Business

Good to Great: Five Levels Of Leadership

This Post is by Nick Yates, Program Director, Sports Medicine, Texas Spine & Joint Hospital

As a younger person put in a leadership role, it can be tough to decipher what this role actually requires. This article will describe what being a truly impressive leader entails.

What kind of leadership qualities do I need?

What does my company need to do to succeed?

How do I differentiate my company from the competition?

What should I look for in my employees?

Sounds familiar doesn’t it…

Jim Collins has been my guide to these answers.

This book has quickly become my guide when I steer off course and wonder what I should really be focusing on as a developing leader. This occurs frequently due to the vast ocean of information on what you MUST DO as a leader. Which is, at times, overwhelming and somewhat annoying. Every leader has his own style, it isn’t a cookie cutter type of skill.

Level 5 Leadership

Have you ever wondered what qualities you actually need to become a great leader?

I have.

Becoming a great leader, or changing the way you lead, is crucial for great companies. Collins researched numerous companies and found that the great ones all had a Level 5 leader at the top.

Most of the time, these Level 5 leaders were quietly running an excellent company. They are typically not the type of leader who is up in front of the entire company screaming on stage and giving a rah rah speech. They are in the background, giving all of the glory to their employees.

Collins goes on to describe Level 5 leaders:

“Level 5 leaders display modesty, are self-effacing, and understated. Two-thirds of comparison companies leaders had enormous egos that often times lead to the demise of the entire company.”

“Level 5 leaders are fanatically driven, infected with an incurable need to produce sustained results.” They will do whatever it takes to make the company succeed.

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5 Levels of Leadership: Where Do You Rank?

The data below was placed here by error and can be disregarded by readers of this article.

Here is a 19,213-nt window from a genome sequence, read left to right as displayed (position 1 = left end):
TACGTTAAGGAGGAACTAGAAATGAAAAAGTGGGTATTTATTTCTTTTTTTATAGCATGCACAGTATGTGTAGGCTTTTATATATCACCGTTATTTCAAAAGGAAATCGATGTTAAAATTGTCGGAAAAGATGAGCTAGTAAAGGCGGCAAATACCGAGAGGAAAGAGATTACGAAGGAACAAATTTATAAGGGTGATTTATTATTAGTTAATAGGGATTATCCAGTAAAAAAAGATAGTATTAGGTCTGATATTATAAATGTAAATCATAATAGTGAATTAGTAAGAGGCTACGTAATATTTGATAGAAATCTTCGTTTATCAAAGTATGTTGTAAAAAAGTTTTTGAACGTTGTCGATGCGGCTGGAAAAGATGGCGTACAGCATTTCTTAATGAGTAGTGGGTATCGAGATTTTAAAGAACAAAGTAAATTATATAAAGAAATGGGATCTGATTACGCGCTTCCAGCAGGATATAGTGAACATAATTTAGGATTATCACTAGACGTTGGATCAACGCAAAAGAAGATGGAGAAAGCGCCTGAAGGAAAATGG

Collins provides readers with a pyramid of five levels, describing what he sees in leadership roles:

  • Level 1: Highly Capable Individual– Makes productive contributions through talent, knowledge, skills, and good work habits.
  • Level 2: Contributing Team Member– Contributes individual capabilities to the achievement of group objectives and works effectively with others in a group setting.
  • Level 3: Competent Manager– Organizes people and resources toward the effective and efficient pursuit of predetermined objectives.
  • Level 4: Effective Leader– Catalyzes commitment to and vigorous pursuit of a clear and compelling vision, simulating higher performance standards.
  • Level 5: Executive– Builds enduring greatness through a paradoxical blend of personal humility and professional will.

After reviewing these levels numerous times, I have ranked myself and found much room for improvement. The biggest area I found needing improvement is my overall vision.

Have you defined a vision for your company? What about a vision for your own personal goals and for your life?

Without having a vision, it is very difficult, if not impossible, to relentlessly pursue success. Zig Ziglar has a story about how he can make anyone outshoot the best archer in the world….Once he blindfolds that archer and spins him around a few times. The moral of the story being, that archer has no direction so how could he ever hit the target? The same applies to your life and business choices.

Action point: Define your vision and objectives for career and personal development. Where do you want to end up? What is your target? Don’t be the blind archer.

How Can You Implement Collins’ Ideas?

Increasing your emotional intelligence (EQ) is a hot topic right now, and for good reason. All of the Level 5 leaders have high levels of EQ. They can positively influence their employees by being able to read them.

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What does this mean for you?

This means you must become adept at things such as: body language, influence, psychological biases, and so on. These leaders, as previously mentioned, are not the types to take credit for the company’s success. They want their employees to shine and receive the credit.

Collins states, “Level 5 leaders attribute success to factors other than themselves.”

They rarely take credit for successes, but always take credit for failures. When their company fails they look in the mirror to find what went wrong. They put the blame on themselves, as opposed to comparison CEOs who did the exact opposite.

Action point: Give yourself an honest critique and rate yourself on the qualities Collins mentions. How did you measure up? Choose which ones you need to work on and make a plan to create or build these qualities within yourself.

Extra research I plan to do: Reading more about who Collins thinks are the best CEOs of all time.

Good to Great is an excellent book and well worth your time if you are in any field related to business or leadership. Level 5 Leadership is one of six concepts Collins covers in this book. I plan on covering more in future posts.


Disclaimer: This is a curated post. The statements, opinions and data contained in these publications are solely those of the individual authors and contributors and not of iamwire and the editor(s). The article in its original form was published by the author here.


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